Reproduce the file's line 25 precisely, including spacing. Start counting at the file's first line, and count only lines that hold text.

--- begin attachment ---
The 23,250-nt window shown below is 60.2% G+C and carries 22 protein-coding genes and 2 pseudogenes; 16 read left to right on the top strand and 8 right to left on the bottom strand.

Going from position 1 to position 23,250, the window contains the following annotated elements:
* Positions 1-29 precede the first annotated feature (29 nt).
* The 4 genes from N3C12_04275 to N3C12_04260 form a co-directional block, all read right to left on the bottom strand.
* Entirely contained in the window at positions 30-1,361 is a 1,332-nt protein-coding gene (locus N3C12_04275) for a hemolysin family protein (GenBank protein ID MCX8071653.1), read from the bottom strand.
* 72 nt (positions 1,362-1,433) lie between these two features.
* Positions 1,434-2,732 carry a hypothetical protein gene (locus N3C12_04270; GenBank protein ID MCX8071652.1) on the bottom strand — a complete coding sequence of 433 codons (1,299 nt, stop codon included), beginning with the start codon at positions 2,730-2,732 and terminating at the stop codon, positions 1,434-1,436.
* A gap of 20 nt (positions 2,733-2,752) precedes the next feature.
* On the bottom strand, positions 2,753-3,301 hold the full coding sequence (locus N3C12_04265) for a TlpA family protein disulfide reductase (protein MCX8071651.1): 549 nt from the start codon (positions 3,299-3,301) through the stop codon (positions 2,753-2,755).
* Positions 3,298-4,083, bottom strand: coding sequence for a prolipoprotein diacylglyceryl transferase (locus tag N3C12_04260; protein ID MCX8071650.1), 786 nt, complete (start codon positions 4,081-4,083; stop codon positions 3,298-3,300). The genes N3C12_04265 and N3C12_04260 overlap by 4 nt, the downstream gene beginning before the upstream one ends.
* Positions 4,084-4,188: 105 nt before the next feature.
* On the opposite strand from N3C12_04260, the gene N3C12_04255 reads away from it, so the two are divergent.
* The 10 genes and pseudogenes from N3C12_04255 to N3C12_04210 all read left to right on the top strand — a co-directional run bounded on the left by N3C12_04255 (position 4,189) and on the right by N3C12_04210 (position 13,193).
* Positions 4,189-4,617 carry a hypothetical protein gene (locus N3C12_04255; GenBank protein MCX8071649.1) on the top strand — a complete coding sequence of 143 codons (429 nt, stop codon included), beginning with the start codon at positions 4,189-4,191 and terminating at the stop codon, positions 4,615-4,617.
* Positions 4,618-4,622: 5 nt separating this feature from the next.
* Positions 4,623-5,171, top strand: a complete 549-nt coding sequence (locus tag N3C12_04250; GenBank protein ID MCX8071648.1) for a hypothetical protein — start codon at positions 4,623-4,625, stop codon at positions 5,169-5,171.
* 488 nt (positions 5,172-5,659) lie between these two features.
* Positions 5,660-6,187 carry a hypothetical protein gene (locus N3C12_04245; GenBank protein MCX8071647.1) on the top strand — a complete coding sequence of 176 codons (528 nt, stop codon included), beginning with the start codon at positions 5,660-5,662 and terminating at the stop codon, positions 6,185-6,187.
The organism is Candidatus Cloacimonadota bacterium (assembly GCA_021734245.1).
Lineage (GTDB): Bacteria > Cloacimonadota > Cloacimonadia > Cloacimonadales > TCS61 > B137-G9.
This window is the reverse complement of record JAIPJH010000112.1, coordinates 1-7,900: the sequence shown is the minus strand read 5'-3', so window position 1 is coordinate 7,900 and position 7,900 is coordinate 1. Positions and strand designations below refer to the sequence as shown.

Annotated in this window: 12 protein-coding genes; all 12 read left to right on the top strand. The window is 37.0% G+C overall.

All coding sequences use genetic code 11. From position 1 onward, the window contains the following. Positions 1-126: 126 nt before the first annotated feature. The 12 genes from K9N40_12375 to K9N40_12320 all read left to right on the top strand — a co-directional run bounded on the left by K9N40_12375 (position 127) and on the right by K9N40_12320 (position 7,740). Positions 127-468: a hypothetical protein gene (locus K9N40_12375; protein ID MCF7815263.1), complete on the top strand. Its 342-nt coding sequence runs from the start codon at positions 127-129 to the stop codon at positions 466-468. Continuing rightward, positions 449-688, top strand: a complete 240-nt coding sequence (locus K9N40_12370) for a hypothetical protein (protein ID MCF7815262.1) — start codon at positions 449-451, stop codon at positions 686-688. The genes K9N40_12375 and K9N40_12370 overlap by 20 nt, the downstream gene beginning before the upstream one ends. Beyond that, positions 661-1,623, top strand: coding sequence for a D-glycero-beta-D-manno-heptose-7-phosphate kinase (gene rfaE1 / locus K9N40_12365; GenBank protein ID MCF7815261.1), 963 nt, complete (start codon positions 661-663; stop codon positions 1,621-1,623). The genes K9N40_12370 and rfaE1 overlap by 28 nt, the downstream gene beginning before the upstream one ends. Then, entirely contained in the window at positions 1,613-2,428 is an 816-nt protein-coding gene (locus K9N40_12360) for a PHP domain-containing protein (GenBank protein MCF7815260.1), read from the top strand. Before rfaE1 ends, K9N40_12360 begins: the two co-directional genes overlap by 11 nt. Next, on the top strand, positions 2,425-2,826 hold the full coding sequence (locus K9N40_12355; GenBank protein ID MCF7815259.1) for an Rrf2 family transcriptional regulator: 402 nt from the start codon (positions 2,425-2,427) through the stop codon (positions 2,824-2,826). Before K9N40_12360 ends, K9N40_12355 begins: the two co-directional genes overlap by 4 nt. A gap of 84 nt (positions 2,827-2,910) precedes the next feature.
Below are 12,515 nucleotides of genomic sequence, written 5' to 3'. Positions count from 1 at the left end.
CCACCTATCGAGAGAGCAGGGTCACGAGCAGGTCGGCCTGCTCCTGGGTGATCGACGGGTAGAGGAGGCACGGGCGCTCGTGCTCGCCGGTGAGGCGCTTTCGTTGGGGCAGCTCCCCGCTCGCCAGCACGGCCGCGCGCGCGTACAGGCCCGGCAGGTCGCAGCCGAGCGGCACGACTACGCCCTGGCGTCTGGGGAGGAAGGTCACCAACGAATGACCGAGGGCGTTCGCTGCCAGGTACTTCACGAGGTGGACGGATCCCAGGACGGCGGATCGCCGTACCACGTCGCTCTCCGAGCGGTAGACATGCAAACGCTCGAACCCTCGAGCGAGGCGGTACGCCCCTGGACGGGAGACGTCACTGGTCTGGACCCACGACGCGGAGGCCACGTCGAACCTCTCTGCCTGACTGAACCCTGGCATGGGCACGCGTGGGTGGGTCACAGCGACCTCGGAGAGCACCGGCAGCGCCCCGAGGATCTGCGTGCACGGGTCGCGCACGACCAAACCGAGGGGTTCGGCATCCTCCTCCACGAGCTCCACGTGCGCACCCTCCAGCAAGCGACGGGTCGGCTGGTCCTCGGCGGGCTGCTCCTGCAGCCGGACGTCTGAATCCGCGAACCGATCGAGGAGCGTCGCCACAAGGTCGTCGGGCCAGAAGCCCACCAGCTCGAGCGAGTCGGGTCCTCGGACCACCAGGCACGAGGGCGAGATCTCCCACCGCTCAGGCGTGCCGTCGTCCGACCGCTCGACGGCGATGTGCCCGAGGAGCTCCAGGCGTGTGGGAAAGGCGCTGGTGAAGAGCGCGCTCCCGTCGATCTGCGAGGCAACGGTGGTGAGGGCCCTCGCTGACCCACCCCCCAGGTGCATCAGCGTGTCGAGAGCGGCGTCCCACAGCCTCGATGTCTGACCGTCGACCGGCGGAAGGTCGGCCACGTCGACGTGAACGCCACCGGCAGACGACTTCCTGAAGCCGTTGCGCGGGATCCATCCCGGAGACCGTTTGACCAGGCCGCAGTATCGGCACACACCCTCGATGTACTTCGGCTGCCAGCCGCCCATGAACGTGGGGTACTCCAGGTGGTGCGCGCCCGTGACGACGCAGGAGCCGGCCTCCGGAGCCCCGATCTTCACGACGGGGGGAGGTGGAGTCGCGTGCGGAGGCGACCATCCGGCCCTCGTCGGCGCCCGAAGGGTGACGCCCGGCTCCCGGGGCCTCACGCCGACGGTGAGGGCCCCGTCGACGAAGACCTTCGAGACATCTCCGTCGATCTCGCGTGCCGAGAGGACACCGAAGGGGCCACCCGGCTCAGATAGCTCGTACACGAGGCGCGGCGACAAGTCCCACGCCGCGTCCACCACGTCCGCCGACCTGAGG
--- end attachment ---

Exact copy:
CCACCTATCGAGAGAGCAGGGTCACGAGCAGGTCGGCCTGCTCCTGGGTGATCGACGGGTAGAGGAGGCACGGGCGCTCGTGCTCGCCGGTGAGGCGCTTTCGTTGGGGCAGCTCCCCGCTCGCCAGCACGGCCGCGCGCGCGTACAGGCCCGGCAGGTCGCAGCCGAGCGGCACGACTACGCCCTGGCGTCTGGGGAGGAAGGTCACCAACGAATGACCGAGGGCGTTCGCTGCCAGGTACTTCACGAGGTGGACGGATCCCAGGACGGCGGATCGCCGTACCACGTCGCTCTCCGAGCGGTAGACATGCAAACGCTCGAACCCTCGAGCGAGGCGGTACGCCCCTGGACGGGAGACGTCACTGGTCTGGACCCACGACGCGGAGGCCACGTCGAACCTCTCTGCCTGACTGAACCCTGGCATGGGCACGCGTGGGTGGGTCACAGCGACCTCGGAGAGCACCGGCAGCGCCCCGAGGATCTGCGTGCACGGGTCGCGCACGACCAAACCGAGGGGTTCGGCATCCTCCTCCACGAGCTCCACGTGCGCACCCTCCAGCAAGCGACGGGTCGGCTGGTCCTCGGCGGGCTGCTCCTGCAGCCGGACGTCTGAATCCGCGAACCGATCGAGGAGCGTCGCCACAAGGTCGTCGGGCCAGAAGCCCACCAGCTCGAGCGAGTCGGGTCCTCGGACCACCAGGCACGAGGGCGAGATCTCCCACCGCTCAGGCGTGCCGTCGTCCGACCGCTCGACGGCGATGTGCCCGAGGAGCTCCAGGCGTGTGGGAAAGGCGCTGGTGAAGAGCGCGCTCCCGTCGATCTGCGAGGCAACGGTGGTGAGGGCCCTCGCTGACCCACCCCCCAGGTGCATCAGCGTGTCGAGAGCGGCGTCCCACAGCCTCGATGTCTGACCGTCGACCGGCGGAAGGTCGGCCACGTCGACGTGAACGCCACCGGCAGACGACTTCCTGAAGCCGTTGCGCGGGATCCATCCCGGAGACCGTTTGACCAGGCCGCAGTATCGGCACACACCCTCGATGTACTTCGGCTGCCAGCCGCCCATGAACGTGGGGTACTCCAGGTGGTGCGCGCCCGTGACGACGCAGGAGCCGGCCTCCGGAGCCCCGATCTTCACGACGGGGGGAGGTGGAGTCGCGTGCGGAGGCGACCATCCGGCCCTCGTCGGCGCCCGAAGGGTGACGCCCGGCTCCCGGGGCCTCACGCCGACGGTGAGGGCCCCGTCGACGAAGACCTTCGAGACATCTCCGTCGATCTCGCGTGCCGAGAGGACACCGAAGGGGCCACCCGGCTCAGATAGCTCGTACACGAGGCGCGGCGACAAGTCCCACGCCGCGTCCACCACGTCCGCCGACCTGAGG